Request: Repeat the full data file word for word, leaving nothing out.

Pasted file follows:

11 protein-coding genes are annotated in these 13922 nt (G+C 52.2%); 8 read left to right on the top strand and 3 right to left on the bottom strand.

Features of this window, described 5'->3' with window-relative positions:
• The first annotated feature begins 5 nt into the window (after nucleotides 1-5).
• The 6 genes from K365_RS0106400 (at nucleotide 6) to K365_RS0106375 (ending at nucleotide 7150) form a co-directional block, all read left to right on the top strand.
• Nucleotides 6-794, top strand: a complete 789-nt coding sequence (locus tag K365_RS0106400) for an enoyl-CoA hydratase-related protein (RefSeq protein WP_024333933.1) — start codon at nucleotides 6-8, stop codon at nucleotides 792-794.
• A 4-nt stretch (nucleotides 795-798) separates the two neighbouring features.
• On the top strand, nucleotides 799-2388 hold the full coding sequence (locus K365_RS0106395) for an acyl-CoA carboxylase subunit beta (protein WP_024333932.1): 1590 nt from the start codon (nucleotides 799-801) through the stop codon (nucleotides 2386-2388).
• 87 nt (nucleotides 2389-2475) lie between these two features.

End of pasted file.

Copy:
11 protein-coding genes are annotated in these 13922 nt (G+C 52.2%); 8 read left to right on the top strand and 3 right to left on the bottom strand.

Features of this window, described 5'->3' with window-relative positions:
• The first annotated feature begins 5 nt into the window (after nucleotides 1-5).
• The 6 genes from K365_RS0106400 (at nucleotide 6) to K365_RS0106375 (ending at nucleotide 7150) form a co-directional block, all read left to right on the top strand.
• Nucleotides 6-794, top strand: a complete 789-nt coding sequence (locus tag K365_RS0106400) for an enoyl-CoA hydratase-related protein (RefSeq protein WP_024333933.1) — start codon at nucleotides 6-8, stop codon at nucleotides 792-794.
• A 4-nt stretch (nucleotides 795-798) separates the two neighbouring features.
• On the top strand, nucleotides 799-2388 hold the full coding sequence (locus K365_RS0106395) for an acyl-CoA carboxylase subunit beta (protein WP_024333932.1): 1590 nt from the start codon (nucleotides 799-801) through the stop codon (nucleotides 2386-2388).
• 87 nt (nucleotides 2389-2475) lie between these two features.